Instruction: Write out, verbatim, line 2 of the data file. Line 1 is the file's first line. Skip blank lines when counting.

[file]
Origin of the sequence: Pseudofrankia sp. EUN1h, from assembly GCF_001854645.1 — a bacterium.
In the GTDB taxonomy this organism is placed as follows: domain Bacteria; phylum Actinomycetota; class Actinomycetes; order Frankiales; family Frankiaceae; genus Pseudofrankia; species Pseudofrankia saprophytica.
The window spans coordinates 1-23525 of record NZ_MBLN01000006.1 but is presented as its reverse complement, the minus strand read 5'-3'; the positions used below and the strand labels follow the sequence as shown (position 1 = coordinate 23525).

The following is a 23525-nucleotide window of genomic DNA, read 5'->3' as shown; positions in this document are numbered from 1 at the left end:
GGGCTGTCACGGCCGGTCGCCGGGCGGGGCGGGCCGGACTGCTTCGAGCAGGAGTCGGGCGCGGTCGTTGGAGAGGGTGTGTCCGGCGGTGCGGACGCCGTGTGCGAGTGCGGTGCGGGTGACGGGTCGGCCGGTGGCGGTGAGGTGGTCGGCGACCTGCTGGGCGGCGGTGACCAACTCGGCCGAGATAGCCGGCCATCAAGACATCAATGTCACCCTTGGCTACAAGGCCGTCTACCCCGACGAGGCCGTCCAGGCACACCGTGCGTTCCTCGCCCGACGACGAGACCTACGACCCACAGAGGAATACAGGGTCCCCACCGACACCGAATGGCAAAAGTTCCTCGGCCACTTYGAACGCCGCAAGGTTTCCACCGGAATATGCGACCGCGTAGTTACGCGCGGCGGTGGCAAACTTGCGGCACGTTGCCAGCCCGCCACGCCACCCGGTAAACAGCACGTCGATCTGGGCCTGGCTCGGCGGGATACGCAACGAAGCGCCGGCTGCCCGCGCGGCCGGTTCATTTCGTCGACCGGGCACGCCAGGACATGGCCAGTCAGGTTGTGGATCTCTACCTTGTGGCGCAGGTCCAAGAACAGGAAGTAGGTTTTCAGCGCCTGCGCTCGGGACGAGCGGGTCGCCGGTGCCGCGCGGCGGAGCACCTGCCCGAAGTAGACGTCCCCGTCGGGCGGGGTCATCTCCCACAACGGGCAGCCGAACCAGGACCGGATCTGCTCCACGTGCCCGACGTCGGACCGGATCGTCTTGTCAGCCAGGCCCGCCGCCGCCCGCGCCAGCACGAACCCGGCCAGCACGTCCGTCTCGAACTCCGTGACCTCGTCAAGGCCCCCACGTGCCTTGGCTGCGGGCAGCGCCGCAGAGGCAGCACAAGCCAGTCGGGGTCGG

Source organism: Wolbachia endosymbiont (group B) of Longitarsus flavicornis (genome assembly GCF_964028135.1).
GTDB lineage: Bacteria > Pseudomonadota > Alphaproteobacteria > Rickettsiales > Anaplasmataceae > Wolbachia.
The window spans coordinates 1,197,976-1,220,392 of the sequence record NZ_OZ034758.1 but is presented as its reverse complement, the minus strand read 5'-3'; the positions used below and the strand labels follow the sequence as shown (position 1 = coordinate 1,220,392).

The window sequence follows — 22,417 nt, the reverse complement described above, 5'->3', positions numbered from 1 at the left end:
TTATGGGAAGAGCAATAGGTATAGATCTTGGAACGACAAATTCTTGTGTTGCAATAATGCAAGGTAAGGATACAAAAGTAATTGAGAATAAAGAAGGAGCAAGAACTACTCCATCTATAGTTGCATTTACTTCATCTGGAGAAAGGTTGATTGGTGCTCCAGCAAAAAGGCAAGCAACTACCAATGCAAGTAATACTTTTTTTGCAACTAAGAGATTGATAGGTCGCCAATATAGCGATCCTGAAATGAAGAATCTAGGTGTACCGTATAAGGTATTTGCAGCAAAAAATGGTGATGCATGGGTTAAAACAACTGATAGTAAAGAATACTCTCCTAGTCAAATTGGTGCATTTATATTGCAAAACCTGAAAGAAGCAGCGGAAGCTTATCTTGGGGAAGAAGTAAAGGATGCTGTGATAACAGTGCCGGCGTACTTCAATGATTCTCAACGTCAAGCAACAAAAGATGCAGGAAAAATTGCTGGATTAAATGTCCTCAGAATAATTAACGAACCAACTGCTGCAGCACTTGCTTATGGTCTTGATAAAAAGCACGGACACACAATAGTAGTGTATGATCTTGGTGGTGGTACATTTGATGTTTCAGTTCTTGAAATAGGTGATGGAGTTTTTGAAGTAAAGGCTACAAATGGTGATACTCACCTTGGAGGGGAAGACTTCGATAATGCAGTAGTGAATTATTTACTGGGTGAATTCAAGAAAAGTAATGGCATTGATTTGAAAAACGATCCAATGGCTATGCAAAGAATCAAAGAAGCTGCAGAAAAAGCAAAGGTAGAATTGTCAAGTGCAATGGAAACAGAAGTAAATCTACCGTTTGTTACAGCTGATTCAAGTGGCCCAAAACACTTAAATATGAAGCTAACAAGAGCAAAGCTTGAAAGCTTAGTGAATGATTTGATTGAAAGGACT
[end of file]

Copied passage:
In the GTDB taxonomy this organism is placed as follows: domain Bacteria; phylum Actinomycetota; class Actinomycetes; order Frankiales; family Frankiaceae; genus Pseudofrankia; species Pseudofrankia saprophytica.